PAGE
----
Absence on the decline as threat of the axe grows


The economic downturn and fear of redundancy has contributed to a ten per cent fall in the UK’s average rate of employee absence over the past year. But public sector workers still take half as many days sick again than their private sector counterparts.

The Chartered Institute of Personnel and Development (CIPD) annual Employee Absence survey of over HR 1,300 practitioners shows that three quarters of organisations believe that minor illnesses such as colds and flu are the most common causes of absence. Around three quarters of organisations cite minor illnesses as the main cause of absence compared with just over half last year.

Stress is still the most common cause of long-term sickness absence among non-manual workers. But despite the often greater job security and more generous pensions packages enjoyed by workers in the public sector, their stress levels are alarmingly high. Almost six out of ten public sector organisations cite stress as the leading cause of long-term sickness absence, more than double the number of the private sector.

The findings echo the CIPD's employee attitudes survey published in December 2002, which showed that public sector workers are more stressed than their private sector counterparts. This research showed that 38 per cent of NHS workers and 30 per cent of local government workers find their work either stressful or very stressful against a national average of 25 per cent.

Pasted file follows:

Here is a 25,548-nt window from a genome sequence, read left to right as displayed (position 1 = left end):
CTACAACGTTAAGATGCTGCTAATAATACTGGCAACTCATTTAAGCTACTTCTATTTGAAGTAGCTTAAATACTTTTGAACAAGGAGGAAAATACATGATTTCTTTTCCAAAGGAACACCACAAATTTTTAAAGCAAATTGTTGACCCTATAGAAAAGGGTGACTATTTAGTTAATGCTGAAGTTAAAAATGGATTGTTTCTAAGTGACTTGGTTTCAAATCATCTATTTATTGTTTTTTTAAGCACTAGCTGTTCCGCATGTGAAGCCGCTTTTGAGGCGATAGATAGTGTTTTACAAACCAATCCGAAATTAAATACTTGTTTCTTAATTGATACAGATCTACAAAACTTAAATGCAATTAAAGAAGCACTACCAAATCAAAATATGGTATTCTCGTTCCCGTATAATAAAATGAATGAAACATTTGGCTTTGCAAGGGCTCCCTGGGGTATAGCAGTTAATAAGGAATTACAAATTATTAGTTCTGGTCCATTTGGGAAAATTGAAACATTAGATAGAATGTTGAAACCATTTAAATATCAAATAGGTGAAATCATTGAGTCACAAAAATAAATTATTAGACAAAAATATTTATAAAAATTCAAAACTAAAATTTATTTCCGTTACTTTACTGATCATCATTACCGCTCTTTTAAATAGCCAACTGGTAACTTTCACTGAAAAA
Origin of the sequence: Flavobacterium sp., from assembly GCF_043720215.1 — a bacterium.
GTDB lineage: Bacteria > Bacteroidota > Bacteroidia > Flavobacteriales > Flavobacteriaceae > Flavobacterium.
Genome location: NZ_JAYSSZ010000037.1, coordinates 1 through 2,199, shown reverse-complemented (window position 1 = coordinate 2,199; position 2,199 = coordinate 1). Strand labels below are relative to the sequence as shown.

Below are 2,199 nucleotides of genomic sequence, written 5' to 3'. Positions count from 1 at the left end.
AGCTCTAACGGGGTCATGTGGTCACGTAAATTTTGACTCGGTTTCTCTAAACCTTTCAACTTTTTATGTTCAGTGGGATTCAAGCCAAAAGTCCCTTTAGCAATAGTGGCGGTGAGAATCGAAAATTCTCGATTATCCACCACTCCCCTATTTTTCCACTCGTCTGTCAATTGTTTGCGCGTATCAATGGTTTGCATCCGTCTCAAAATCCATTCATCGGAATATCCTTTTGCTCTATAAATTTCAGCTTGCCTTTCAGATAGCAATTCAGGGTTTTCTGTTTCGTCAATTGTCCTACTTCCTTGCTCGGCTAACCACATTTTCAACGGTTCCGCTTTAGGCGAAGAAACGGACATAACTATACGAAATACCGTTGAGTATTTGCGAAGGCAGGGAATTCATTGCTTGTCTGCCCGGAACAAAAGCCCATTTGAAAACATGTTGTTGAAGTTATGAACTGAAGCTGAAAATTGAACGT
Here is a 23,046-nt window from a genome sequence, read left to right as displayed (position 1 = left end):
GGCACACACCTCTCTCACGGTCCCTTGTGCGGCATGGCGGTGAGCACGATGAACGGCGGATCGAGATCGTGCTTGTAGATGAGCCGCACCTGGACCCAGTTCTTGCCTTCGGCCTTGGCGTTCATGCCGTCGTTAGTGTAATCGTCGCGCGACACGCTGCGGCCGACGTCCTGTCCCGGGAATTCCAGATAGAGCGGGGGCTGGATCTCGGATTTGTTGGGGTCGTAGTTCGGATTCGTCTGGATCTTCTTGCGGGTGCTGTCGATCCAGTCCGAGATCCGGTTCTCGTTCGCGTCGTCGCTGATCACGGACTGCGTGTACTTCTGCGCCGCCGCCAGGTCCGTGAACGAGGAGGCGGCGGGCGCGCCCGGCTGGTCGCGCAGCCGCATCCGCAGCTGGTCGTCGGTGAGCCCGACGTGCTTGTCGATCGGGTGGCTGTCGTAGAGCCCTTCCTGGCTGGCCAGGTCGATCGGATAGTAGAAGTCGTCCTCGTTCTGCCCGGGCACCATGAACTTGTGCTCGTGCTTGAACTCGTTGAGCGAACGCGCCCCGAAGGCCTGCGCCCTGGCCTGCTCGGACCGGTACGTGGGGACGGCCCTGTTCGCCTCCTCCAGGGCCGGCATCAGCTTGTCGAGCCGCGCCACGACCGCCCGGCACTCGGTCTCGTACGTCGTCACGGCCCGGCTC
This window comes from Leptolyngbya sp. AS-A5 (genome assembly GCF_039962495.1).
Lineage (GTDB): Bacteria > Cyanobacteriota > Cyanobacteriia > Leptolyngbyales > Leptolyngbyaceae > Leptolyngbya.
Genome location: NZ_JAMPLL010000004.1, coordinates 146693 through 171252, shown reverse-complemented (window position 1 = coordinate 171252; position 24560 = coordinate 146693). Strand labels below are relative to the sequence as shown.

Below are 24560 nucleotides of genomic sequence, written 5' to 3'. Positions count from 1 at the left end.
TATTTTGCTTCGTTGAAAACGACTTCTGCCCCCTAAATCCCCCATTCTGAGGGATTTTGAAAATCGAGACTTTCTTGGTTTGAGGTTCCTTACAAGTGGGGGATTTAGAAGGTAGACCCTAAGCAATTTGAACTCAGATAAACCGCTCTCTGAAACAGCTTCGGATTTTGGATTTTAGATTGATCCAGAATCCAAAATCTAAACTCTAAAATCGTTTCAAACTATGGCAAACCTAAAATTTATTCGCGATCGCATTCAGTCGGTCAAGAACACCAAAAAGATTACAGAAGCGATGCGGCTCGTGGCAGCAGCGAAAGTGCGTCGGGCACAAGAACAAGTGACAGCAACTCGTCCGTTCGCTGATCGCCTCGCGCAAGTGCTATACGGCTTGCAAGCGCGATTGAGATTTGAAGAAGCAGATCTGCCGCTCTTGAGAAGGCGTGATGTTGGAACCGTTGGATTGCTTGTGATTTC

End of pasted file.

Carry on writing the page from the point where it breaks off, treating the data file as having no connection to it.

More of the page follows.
Absence rates are fifty per cent higher among public sector employees - 10 and a half days per year as opposed to seven days in the private sector. And in contrast to the picture in the NHS and local government, absence levels in IT, consultancy, legal services and the media are barely more than half the national average.

This huge discrepancy is explained in part by the increase in job insecurity. A third of organisations say that it has increased during the past year, twice as many as those who say that job insecurity has decreased. Of those organisations who report an increase in job insecurity, almost half attribute the fall in absence to the threat of redundancy.

Top of the regional absence league are workers in the North-West of England, whose average of 10.4 days per year compares to 7.6 days in London.

According to Mike Emmott, CIPD Head of Employee Relations, "the biggest single influence on absence levels is management action. However, where employees feel more insecure this can also have an effect.

“Job insecurity can undermine morale and commitment and so push up absence rates. However, the threat of redundancy may also lead to a fall in sickness absence.

Despite the fact that fewer than half of HR practitioners monitor the cost of absence to their organisations, there is at least a growing understanding of the effectiveness of absence management policies.

Return-to-work interviews are the most effective for tool for managing short-term absence, according to Emmott, proving to be almost twice as effective as disciplinary procedures.

"Organisations can take some credit for reviewing their absence management policies and practices over the last couple of years and adopting more sophisticated approaches,” he said.